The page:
It took Steve King proudly proclaiming himself to be a white nationalist and a white supremacist before House GOP leadership finally took some action.
It finally happened. After being an unrelenting and obvious white supremacist for ages, Rep. Steve King (R-IA) finally suffered the most minor of consequences — being stripped of his House committee assignments.
And all it took for the Republican Party to finally do something, anything, about King was for him to say something completely racist — which for some reason got more public backlash than all the other completely racist things he's said in the past.
In an interview with the New York Times, King mused philosophically about his racism. “White nationalist, white supremacist, Western civilization — how did that language become offensive?”
For some reason, after a decade and a half of Steve King being viscerally and publicly racist, this statement is what finally got him in hot water with GOP leadership.
After House Democrats made it clear they would punish King even if the GOP took no action, Minority Leader Kevin McCarthy finally did something by stripping King of his committee assignments. McCarthy said he wouldn't rule out censuring or reprimanding King, but also went on to say that he won't remove King from the House GOP conference, which means he still goes to party meetings and still votes.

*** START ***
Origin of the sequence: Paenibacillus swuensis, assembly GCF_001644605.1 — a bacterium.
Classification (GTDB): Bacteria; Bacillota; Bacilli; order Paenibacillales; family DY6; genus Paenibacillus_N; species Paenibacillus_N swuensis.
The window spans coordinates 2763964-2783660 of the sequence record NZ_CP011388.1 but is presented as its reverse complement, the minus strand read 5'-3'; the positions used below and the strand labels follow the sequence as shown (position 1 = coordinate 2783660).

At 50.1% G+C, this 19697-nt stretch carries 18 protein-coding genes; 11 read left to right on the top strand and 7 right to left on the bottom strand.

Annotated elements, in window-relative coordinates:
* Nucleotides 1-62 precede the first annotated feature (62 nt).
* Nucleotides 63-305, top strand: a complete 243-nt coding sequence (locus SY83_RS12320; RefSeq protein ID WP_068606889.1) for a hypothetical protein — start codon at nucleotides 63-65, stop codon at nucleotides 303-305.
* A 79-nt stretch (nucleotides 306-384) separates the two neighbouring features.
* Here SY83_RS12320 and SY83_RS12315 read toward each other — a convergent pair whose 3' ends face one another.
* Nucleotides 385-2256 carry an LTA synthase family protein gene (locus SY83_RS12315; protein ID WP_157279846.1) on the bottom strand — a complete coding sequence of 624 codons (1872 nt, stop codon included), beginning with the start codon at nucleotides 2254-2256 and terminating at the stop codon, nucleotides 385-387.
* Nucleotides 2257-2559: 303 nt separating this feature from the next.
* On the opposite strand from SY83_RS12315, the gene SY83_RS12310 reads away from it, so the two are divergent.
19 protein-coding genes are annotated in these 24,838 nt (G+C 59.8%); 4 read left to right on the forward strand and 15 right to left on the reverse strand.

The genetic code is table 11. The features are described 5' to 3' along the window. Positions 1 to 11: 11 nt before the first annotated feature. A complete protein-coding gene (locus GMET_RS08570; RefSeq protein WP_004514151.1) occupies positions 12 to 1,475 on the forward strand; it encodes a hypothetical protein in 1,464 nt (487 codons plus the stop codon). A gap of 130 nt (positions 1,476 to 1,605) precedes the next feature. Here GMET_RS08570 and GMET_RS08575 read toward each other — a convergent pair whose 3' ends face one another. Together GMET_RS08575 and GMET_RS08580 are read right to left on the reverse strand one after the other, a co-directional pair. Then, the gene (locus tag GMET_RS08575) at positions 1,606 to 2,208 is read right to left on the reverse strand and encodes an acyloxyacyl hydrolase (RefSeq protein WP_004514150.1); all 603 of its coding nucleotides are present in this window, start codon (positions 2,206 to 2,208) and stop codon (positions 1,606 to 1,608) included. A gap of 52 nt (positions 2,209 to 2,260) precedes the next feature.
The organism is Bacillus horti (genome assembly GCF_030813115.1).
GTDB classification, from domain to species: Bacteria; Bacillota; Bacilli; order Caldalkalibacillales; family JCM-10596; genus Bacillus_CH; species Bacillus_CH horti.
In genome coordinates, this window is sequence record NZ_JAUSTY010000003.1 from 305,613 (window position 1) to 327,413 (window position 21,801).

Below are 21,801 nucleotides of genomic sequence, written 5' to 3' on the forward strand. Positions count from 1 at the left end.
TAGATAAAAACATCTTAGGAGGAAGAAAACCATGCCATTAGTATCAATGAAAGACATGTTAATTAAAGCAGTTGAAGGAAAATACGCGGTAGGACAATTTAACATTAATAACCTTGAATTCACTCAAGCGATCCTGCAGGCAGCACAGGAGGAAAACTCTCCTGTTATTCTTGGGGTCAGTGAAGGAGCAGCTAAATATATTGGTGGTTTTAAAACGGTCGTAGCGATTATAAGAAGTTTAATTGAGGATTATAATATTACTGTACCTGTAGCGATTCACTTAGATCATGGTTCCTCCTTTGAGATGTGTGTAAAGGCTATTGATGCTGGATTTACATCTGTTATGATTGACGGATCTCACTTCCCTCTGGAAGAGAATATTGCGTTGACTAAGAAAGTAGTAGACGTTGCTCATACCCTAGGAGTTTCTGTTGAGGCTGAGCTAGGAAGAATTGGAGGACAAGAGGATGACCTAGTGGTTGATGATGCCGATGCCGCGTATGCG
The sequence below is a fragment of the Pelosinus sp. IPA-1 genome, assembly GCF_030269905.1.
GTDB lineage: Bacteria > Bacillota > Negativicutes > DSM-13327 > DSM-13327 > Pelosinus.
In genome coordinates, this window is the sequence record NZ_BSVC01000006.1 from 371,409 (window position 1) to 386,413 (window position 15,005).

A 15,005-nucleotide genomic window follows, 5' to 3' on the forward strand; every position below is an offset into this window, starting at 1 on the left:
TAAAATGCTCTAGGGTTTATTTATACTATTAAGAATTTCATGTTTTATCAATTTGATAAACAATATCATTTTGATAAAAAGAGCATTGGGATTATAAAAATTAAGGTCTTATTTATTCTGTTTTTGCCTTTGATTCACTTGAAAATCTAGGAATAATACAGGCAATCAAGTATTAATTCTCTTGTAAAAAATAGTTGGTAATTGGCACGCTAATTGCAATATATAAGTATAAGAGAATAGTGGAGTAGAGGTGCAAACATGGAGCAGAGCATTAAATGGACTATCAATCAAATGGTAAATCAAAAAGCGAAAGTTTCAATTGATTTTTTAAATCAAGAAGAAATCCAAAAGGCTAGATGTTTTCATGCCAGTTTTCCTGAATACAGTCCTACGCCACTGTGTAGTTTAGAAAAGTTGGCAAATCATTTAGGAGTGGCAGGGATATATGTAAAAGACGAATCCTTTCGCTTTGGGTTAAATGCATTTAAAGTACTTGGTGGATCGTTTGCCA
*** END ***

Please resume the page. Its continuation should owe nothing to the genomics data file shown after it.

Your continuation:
McCarthy couldn't even explain why these particular remarks constituted a tipping point in light of King's rampant public racism for years. Instead, he pretended not to have known about King's previous remarks: “Maybe I did not see those, but I disagree with these.”
The GOP could have taken official action against King when he tweeted about America being overrun with someone else's babies, or when he praised the agenda of European Nazis, or when he retweeted a self-described Nazi sympathizer. They didn't.
Instead, King's fellow Iowa Republicans fell over themselves to praise and court him.
Sen. Chuck Grassley endorsed King in the 2018 midterms. “Iowa needs Steve King in Congress," he said. "I also need Steve King in Congress.” Senator Joni Ernst did a campaign rally with King right before the 2018 election. Iowa's Republican governor, Kim Reynolds, declined to remove him as a campaign co-chair, saying, "I can't be held responsible for everyone's comments."
To be fair, it is probably difficult for the GOP to entirely repudiate King when Trump, as the head of their party, is such an unvarnished racist himself. And of course, Trump hasn't come forward to condemn King's latest comments, saying only, "I haven't been following it."
Meanwhile, King issued a statement claiming that the New York Times — and everyone else — misunderstood what he was saying, and insisted "the Left" is to blame for assigning "slanderous labels" such as "white supremacist" to conservatives. This defense rings hollow given King's record of embracing white supremacy, and the blame-shifting attempt is almost comically bad.
The GOP is getting a lot of headlines for supposedly rebuking King. But in reality, their action is pathetically miniminal, and comes much too late.
In other words, it's all business as usual in the Republican party.
Published with permission of The American Independent Foundation.